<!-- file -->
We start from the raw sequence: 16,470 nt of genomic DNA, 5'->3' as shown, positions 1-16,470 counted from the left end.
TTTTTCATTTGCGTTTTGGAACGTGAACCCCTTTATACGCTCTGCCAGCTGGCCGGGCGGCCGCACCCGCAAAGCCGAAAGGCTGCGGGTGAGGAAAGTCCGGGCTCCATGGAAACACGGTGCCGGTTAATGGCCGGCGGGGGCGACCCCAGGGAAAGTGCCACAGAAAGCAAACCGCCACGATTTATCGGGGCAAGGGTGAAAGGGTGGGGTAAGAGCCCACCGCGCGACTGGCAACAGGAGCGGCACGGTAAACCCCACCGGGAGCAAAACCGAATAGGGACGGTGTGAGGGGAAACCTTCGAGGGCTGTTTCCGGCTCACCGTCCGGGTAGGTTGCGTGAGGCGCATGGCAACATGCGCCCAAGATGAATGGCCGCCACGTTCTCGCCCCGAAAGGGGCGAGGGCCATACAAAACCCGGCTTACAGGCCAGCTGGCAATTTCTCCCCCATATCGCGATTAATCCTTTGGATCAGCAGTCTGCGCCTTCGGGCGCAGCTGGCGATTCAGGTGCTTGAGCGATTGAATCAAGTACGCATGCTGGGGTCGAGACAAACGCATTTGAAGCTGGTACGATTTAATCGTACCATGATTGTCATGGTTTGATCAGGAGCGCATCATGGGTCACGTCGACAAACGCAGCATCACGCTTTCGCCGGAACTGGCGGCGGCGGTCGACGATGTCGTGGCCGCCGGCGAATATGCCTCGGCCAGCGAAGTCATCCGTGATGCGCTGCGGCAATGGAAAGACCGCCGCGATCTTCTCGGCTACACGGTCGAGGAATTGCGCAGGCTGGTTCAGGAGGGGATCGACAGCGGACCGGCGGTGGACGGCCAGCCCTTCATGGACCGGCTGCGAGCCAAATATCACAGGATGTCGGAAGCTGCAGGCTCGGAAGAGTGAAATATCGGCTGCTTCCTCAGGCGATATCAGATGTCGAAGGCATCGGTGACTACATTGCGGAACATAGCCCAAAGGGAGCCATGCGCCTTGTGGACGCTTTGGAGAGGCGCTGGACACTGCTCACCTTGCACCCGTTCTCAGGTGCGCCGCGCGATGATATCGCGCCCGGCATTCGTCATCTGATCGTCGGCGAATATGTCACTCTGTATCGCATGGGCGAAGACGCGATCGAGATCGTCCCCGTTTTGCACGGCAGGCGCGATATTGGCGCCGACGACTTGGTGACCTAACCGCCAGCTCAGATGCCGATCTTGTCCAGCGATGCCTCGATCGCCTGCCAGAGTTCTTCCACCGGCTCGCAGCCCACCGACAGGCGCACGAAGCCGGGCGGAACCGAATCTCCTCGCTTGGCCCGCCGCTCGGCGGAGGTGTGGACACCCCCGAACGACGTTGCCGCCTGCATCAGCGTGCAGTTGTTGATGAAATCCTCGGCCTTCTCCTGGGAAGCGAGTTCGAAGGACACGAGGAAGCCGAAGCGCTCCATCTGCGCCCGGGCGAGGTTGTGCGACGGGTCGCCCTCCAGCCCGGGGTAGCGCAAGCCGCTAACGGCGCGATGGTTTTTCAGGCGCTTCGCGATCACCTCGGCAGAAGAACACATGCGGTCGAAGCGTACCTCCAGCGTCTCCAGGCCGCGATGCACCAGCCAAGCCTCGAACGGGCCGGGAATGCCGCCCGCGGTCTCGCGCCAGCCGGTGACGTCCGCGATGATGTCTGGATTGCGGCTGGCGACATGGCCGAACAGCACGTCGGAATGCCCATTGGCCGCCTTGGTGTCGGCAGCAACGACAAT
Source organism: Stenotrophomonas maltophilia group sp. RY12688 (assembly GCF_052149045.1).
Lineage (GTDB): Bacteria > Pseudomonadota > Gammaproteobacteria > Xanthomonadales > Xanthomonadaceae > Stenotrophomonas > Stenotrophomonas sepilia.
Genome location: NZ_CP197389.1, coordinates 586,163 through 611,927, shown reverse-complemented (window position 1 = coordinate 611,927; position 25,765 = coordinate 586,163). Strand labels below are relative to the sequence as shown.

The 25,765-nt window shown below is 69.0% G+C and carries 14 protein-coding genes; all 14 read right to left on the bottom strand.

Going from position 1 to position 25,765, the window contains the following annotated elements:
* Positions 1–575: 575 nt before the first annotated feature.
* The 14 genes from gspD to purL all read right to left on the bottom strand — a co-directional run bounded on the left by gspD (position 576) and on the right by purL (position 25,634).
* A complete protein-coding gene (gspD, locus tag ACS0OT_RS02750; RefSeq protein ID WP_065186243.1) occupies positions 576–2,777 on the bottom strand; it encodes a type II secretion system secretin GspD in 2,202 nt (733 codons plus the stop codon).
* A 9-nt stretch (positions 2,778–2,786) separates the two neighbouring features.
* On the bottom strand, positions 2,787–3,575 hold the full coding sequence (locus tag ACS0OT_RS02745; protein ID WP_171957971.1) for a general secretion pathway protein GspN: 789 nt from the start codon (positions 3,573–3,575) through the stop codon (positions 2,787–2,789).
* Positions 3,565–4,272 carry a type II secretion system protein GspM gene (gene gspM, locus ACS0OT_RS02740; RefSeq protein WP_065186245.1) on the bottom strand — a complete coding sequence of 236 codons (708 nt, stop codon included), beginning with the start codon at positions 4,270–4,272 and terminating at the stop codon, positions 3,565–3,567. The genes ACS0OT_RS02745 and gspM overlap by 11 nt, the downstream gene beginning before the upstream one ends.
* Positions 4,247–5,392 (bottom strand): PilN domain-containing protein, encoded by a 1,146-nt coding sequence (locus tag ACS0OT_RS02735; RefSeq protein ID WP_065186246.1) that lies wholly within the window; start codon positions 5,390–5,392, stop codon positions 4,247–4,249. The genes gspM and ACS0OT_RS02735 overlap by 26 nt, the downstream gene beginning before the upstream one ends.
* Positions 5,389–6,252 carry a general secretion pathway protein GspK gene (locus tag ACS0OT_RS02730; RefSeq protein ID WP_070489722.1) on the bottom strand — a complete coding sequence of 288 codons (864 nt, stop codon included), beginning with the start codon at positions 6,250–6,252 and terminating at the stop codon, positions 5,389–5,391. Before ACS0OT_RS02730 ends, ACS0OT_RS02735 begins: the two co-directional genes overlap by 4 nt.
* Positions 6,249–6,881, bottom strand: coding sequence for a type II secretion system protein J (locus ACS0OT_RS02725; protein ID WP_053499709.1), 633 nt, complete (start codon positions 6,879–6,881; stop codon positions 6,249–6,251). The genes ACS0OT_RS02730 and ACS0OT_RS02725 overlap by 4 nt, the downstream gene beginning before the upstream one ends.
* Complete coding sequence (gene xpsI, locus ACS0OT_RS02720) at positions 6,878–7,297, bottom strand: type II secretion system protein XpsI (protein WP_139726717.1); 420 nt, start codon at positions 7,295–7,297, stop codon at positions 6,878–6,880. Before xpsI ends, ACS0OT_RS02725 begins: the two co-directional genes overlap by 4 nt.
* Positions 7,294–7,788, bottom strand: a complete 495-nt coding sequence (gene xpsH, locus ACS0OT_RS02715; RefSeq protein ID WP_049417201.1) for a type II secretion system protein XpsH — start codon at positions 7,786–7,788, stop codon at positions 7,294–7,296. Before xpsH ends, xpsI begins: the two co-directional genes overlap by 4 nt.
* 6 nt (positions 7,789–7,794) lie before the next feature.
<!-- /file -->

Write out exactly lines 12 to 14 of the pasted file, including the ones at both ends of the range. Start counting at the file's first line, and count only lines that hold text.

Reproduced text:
* On the bottom strand, positions 2,787–3,575 hold the full coding sequence (locus tag ACS0OT_RS02745; protein ID WP_171957971.1) for a general secretion pathway protein GspN: 789 nt from the start codon (positions 3,573–3,575) through the stop codon (positions 2,787–2,789).
* Positions 3,565–4,272 carry a type II secretion system protein GspM gene (gene gspM, locus ACS0OT_RS02740; RefSeq protein WP_065186245.1) on the bottom strand — a complete coding sequence of 236 codons (708 nt, stop codon included), beginning with the start codon at positions 4,270–4,272 and terminating at the stop codon, positions 3,565–3,567. The genes ACS0OT_RS02745 and gspM overlap by 11 nt, the downstream gene beginning before the upstream one ends.
* Positions 4,247–5,392 (bottom strand): PilN domain-containing protein, encoded by a 1,146-nt coding sequence (locus tag ACS0OT_RS02735; RefSeq protein ID WP_065186246.1) that lies wholly within the window; start codon positions 5,390–5,392, stop codon positions 4,247–4,249. The genes gspM and ACS0OT_RS02735 overlap by 26 nt, the downstream gene beginning before the upstream one ends.